Croatian state-owned power utility Hrvatska elektroprivreda (HEP) has signed agreements with local authorities on seven new solar power plant projects, with a total capacity of 60 MW. The investment in the plants is projected at around EUR 50.6 million.
With 11 projects agreed with local authorities following previous public calls, the overall solar capacity HEP is developing has climbed to 168 MW, in a total investment of about EUR 144 million. The estimated annual electricity output of the 18 future solar power plants is 242 GWh, enough to cover the needs of some 65,000 households.
The 18 solar power plants will generate 242 GWh of electricity a year
The latest round of agreements, based on the public call for 2020, were signed with the local authorities of six municipalities (Vrpolje, Lovinac, Orle, Zdenci, Satnica Đakovačka, and Trpinja) and one city (Valpovo). The largest among the seven facilities will be located in Satnica Đakovačka (15 MW) and Lovinac, Orle, and Zdenci (9,99 MW each).
HEP aims to have 350 MW of installed solar capacity by 2030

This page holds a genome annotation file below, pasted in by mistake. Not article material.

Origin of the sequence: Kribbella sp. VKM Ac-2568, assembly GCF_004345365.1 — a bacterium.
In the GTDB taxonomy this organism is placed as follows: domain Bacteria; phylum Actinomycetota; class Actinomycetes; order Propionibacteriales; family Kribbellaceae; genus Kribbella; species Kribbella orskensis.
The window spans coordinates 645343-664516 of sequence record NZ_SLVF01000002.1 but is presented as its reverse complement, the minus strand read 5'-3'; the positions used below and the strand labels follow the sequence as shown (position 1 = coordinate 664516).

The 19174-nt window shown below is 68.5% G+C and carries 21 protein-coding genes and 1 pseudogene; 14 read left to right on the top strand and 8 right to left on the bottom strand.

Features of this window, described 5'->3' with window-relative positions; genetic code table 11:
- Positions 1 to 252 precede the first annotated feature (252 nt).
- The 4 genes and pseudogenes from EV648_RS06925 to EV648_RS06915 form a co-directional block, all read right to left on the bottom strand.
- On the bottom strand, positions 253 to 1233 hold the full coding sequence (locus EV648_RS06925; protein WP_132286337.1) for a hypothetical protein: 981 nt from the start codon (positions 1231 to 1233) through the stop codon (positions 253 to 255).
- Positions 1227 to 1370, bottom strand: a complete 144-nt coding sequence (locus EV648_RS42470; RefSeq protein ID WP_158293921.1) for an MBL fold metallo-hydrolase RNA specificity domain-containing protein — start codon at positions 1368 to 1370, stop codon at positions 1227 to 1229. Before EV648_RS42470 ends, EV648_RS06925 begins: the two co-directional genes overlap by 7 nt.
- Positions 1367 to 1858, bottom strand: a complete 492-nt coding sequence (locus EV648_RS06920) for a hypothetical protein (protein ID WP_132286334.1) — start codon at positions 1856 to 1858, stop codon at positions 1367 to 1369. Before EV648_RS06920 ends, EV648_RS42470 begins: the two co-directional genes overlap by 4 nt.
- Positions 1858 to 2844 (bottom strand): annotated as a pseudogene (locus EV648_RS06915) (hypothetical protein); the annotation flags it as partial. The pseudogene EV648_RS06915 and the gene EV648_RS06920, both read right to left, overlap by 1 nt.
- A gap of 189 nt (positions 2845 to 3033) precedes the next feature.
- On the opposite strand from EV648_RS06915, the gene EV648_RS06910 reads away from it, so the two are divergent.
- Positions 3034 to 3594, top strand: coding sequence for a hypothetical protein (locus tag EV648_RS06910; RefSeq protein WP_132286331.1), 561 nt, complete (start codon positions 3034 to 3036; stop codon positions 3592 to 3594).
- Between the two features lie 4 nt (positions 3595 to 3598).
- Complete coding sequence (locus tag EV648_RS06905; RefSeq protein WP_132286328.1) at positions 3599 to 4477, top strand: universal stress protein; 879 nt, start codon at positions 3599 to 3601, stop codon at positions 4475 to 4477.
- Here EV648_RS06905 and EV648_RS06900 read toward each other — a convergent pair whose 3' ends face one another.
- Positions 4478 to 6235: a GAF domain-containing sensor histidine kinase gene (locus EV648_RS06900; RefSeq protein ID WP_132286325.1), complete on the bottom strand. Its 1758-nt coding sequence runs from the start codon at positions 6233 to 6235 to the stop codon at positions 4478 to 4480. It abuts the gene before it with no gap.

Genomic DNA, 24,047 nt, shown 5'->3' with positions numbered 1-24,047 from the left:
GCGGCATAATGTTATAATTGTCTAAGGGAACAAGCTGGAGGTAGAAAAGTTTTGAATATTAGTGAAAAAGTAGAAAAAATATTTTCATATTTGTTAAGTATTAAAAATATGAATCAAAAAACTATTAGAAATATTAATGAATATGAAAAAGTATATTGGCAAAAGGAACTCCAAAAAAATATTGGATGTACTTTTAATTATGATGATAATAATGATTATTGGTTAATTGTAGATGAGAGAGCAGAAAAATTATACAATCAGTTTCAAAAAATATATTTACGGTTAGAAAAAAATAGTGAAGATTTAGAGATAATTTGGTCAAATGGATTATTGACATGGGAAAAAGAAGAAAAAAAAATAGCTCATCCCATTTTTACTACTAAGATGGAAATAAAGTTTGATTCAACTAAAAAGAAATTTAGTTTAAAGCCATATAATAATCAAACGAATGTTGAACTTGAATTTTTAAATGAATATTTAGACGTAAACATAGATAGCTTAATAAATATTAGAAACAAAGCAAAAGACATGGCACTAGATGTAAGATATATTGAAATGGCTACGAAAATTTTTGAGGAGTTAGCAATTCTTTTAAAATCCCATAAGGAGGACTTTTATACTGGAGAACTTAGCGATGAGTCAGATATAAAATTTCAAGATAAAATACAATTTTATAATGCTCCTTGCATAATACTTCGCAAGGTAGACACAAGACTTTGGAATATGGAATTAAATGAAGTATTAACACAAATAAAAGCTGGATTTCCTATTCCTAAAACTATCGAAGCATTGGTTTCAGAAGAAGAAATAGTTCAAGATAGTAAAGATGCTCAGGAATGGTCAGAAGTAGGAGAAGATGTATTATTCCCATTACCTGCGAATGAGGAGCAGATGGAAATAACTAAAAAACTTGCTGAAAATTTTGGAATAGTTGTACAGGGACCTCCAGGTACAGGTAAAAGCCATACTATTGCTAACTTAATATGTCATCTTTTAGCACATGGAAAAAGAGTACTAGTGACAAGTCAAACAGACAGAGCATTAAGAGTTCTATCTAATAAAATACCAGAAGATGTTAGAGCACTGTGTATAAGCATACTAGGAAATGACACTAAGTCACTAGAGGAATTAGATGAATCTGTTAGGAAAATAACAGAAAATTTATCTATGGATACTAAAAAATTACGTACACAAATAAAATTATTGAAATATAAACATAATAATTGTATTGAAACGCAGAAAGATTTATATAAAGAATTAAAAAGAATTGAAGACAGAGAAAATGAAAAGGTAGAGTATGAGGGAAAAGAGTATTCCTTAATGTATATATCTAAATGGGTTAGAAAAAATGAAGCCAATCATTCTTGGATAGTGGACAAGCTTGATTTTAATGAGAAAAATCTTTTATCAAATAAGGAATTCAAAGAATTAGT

Frane Barbarić, President of the Management Board of HEP, said the company’s development strategy targets some 350 MW of installed solar capacity by 2030, while nearly half of it will be developed in cooperation with local authorities.
Minister of Economy and Sustainable Development Tomislav Ćorić, who officiated at the signing ceremony, said the agreed solar projects demonstrate that decarbonization is under way not only at Croatia’s biggest energy company, but also at the local level.
EPBiH is looking to buy or lease land for solar power plants
In Bosnia and Herzegovina, state power utility Elektroprivreda BiH (EPBiH) has issued a public call for municipalities, individuals, and legal entities to express interest in selling or leasing out land for the construction of photovoltaic power plants.
Land acquisition or lease for the installation of solar power plants as a model for boosting electricity production from renewable energy sources has already been applied by other state-owned power companies in the region.